On Target: Players to Buy High On

Fantasy Football Fantasy Football Rankings Fantasy Football Strategy

By Davis Mattek

Most of what we are taught about fantasy football centers on this mythic idea of “value,” always adding value, losing value, gaining value and so on and so forth. I think value is a really interesting concept and should always be factored into decision making, but when we click submit on our lineups, what we are really trying to do is simply have more points than anyone else. That’s the whole point of fantasy football. To do that, sometimes you have to make trades that aren’t a great “value” but do get you more total projected points on your roster. Today’s column focuses on three players I would make significant efforts to trade for, even if it seemed like I was losing the trade on the surface.

To begin, here are the top-30 most targeted players in football through six weeks (click columns to sort):

Julio Jones 69 44 4 620 3
Jordy Nelson 68 43 7 632 5
Antonio Brown 61 41 8 629 5
Jeremy Maclin 60 27 7 445 4
Vincent Jackson 60 25 3 344 2
T.Y. Hilton 59 40 2 604 1
Dez Bryant 57 36 7 439 4
Julian Edelman 56 40 2 409 1
Demaryius Thomas 55 31 7 491 4
Kelvin Benjamin 55 31 7 416 4
Matt Forte 55 46 2 376 1
Steve Smith 54 34 6 552 3
Andre Johnson 54 34 2 419 1
Reggie Wayne 54 34 2 419 1
Golden Tate 52 38 2 495 1
Greg Olsen 51 33 10 388 5
Martellus Bennett 50 36 8 364 4
Rueben Randle 49 28 4 247 2
Emmanuel Sanders 48 35 0 473 0
Jimmy Graham 47 34 6 376 3
Sammy Watkins 47 26 4 311 2
Pierre Garcon 47 30 4 309 2
Rob Gronkowski 46 26 9 341 4
Allen Robinson 46 30 0 311 0
Brandon Marshall 46 25 11 301 5
Alshon Jeffery 45 30 4 482 2
Anquan Boldin 45 32 2 397 1
Delanie Walker 44 29 7 421 3
Mike Wallace 44 25 9 313 4
Michael Crabtree 44 28 7 295 3


Jeremy Maclin, Philadelphia Eagles

Folks, this is legit. Jeremy Maclin is an elite WR the rest of the way and there is nothing any of us can do about it. Chip Kelly has engineered a system where a majority of the players are interchangeable and their roles can perform different tasks on offense throughout the course of a game, but Maclin’s role is stationary. He is fourth in the NFL in targets, and there’s no reason it shouldn’t continue. His opposite starting WR, Riley Cooper, plays just as he does but isn’t capable of consistently getting open. We normally assume a WR1/WR2/TE/RB pass distribution in terms of market share, but when the WR2 can’t get open that often and the pass-catching TE doesn’t play 75 percent of the team’s snaps, more of the passes are going to head to the primary WR. Maclin likely was a mid-round draft pick, and his owners probably think selling him for an Eddie Lacy or a Drew Brees would be profitable. However, given that Maclin doesn’t really have the week-to-week volatility of most WR and given Philadelphia’s tremendous offensive volume, it’s not really possible to overpay for him. Drew Brees for Maclin sounds like treachery, but when you look at all of the information, it’s a good deal.

Dez Bryant, Dallas Cowboys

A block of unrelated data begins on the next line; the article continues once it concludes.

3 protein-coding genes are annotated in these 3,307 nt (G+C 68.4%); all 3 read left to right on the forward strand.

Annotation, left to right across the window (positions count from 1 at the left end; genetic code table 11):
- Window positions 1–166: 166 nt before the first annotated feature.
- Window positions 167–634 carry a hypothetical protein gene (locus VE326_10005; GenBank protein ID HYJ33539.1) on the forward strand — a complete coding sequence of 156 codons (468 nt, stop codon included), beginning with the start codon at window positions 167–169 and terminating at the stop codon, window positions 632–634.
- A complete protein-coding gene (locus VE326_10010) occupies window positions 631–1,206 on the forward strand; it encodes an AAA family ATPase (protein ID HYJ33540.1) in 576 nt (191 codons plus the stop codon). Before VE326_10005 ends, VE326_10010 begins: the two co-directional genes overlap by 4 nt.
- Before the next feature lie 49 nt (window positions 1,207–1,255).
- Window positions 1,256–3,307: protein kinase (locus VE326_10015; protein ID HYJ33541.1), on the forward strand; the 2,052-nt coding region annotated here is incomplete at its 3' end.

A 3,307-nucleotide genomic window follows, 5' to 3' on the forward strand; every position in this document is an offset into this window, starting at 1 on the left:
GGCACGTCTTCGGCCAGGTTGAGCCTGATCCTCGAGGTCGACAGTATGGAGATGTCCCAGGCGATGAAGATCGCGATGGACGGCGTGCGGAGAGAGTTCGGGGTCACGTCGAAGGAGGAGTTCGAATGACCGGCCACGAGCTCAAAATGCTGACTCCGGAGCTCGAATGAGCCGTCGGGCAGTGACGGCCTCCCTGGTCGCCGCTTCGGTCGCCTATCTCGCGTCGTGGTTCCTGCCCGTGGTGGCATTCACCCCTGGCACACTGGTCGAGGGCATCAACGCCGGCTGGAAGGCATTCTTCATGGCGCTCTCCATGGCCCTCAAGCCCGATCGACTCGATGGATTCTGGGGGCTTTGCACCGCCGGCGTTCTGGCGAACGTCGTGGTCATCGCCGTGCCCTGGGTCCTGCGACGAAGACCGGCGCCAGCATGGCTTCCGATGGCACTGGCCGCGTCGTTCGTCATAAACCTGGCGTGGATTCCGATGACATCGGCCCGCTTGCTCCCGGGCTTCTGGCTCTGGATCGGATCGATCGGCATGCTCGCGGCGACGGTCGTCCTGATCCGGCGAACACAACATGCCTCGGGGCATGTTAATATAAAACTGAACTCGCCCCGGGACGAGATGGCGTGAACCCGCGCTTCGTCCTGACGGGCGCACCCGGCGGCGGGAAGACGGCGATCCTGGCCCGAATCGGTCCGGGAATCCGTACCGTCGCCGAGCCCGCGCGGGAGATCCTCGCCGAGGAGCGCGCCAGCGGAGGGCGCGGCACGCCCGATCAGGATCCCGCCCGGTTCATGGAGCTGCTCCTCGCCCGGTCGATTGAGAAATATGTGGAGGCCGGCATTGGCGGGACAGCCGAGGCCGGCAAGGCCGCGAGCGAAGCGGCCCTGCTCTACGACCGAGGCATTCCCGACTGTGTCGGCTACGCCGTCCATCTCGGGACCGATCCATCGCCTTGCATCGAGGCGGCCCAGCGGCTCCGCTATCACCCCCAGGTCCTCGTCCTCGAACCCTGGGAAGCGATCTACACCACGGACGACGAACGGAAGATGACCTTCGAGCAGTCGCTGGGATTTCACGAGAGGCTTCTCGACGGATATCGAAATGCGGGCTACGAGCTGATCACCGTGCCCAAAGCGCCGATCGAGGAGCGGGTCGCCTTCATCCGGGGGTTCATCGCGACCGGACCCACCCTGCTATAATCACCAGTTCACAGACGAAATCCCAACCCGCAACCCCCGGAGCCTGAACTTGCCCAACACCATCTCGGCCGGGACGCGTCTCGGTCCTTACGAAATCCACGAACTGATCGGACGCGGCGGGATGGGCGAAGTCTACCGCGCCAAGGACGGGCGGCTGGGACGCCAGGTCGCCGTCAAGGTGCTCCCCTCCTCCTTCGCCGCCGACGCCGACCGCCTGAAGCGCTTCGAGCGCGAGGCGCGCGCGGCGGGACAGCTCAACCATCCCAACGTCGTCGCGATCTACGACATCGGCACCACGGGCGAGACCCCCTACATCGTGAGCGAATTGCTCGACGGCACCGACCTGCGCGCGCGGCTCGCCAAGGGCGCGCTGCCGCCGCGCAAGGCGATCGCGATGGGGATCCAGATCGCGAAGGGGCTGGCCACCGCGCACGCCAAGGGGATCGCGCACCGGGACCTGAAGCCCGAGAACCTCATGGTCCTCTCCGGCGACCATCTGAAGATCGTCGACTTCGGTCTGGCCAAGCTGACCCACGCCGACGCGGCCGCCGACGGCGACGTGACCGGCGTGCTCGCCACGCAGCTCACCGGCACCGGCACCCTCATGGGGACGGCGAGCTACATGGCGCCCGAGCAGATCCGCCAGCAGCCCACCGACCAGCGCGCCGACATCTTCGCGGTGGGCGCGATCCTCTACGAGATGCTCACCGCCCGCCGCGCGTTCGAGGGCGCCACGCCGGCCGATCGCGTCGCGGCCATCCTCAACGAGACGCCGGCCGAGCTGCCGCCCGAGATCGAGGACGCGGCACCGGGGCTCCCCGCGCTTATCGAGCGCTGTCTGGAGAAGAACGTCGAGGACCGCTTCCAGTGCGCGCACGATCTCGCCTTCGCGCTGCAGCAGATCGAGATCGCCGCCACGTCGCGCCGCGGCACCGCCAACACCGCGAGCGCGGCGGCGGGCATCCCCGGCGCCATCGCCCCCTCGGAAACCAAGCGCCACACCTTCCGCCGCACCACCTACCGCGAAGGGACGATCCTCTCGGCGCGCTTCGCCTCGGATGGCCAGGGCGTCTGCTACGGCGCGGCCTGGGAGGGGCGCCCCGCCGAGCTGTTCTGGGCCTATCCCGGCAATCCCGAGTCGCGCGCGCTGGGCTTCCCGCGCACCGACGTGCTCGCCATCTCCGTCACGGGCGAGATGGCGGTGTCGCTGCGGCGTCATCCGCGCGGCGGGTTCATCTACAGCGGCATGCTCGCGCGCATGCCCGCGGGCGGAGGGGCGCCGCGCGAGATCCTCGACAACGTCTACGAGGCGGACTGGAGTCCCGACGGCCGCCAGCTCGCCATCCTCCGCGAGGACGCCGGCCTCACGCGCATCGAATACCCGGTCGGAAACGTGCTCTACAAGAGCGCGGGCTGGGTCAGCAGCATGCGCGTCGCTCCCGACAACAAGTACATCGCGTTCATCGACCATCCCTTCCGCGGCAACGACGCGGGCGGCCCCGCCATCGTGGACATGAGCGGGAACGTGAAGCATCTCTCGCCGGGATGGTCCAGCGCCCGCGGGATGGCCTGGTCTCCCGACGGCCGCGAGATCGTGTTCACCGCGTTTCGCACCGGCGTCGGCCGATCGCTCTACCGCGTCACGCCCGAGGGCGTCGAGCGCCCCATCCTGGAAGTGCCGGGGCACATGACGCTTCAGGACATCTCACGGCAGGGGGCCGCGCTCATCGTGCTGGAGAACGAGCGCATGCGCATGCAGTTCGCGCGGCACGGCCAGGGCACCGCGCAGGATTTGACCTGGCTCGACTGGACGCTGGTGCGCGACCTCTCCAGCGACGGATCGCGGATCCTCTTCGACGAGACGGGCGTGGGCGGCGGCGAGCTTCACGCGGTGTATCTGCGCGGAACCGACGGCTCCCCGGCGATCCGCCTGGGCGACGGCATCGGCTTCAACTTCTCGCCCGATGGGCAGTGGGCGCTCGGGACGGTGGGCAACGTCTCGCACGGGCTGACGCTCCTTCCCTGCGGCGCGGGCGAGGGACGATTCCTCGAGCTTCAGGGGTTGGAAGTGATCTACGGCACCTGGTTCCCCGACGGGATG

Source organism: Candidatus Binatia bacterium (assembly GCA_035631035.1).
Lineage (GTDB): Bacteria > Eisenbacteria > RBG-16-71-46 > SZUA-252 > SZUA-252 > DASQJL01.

Saaayy what? Yeah, Dez Bryant. As spectacular as he has been, there is a little room to move in on him. There is a chance that the Dez owner in your league, just looking at ADP, ended up with Eddie Lacy/Keenan Allen/Zac Stacy/Doug Martin and might be in pretty desperate straits. Dez has obviously been amazing this year, but he has yet to have the 220-yard, two-TD game that Jordy Nelson and Demaryius Thomas have had, so it’s not unreasonable to assume that his owners don’t view him as untouchable. If you do in fact find that the Dez owner in your league is willing trade him, there’s basically no player I wouldn’t trade him for. He’s the primary goal-line option for his team, sees 30 percent of his team’s target and is completely unstoppable in the open field. If you have Jamaal Charles, LeSean McCoy, Peyton Manning, Jimmy Graham … really, any of these players who are valued highly by the market but haven’t returned league-winning points, I would leverage them to get Bryant.

Rob Gronkowski, New England Patriots

This is less about what Gronkowski has done on the field (he’s been very good) and more about the general concern surrounding his health. I’ve always been of the mind that health is generally unpredictable; now, Gronkowski has certainly been hurt enough throughout his collegiate and professional career that we do have some reason to believe that he is at risk of getting injured more often than the average player. That said, that’s not stopping me from acquiring Gronk in a bunch of leagues. He’s playing more than 50 percent of the snaps for the Patriots two weeks in a row. He’s not a bit player, he’s the most important player in their entire offense. Without Gronk, Brady is “toast.” When Gronk is out there wreaking havoc and doing Gronk things, the entire offense works better. For further proof: Tom Brady has an AY/A over 11 when throwing to Gronk. The next closest WR to that number with Brady is future Hall of Famer Randy Moss with less than 9.5 AY/A. With Graham now suffering from a injury, Gronkowski is the No. 1 tight end in fantasy football regardless of future injury concerns. Everytime Gronk gets tackled, his owners hold their breath until he gets back up, so there is definitely room to trade for him way below his actual value. I don’t want to go too far out on a limb, but if I had any tight end other than Julius Thomas, I’d be doing whatever it took to get Gronk on my rosters.


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